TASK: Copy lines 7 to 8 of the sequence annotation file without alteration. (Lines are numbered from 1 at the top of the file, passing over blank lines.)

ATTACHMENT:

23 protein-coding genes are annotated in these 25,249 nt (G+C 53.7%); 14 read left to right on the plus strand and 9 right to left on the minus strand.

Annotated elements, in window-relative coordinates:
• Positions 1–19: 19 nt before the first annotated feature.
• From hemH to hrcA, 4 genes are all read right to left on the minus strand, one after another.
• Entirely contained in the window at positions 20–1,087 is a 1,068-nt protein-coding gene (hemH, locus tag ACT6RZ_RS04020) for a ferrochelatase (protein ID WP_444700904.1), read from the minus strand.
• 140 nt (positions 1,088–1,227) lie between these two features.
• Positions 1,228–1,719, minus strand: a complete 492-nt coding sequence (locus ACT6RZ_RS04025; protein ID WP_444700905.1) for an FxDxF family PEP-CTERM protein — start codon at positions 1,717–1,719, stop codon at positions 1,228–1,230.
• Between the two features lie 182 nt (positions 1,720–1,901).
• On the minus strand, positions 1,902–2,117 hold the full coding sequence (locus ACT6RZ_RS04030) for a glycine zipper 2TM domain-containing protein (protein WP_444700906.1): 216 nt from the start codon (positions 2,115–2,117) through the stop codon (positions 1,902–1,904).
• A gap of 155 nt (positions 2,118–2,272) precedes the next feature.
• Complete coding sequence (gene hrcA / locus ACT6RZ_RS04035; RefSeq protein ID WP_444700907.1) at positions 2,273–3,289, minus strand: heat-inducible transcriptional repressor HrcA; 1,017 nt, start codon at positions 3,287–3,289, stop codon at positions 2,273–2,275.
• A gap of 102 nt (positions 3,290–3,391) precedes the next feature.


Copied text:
• Positions 1,228–1,719, minus strand: a complete 492-nt coding sequence (locus ACT6RZ_RS04025; protein ID WP_444700905.1) for an FxDxF family PEP-CTERM protein — start codon at positions 1,717–1,719, stop codon at positions 1,228–1,230.
• Between the two features lie 182 nt (positions 1,720–1,901).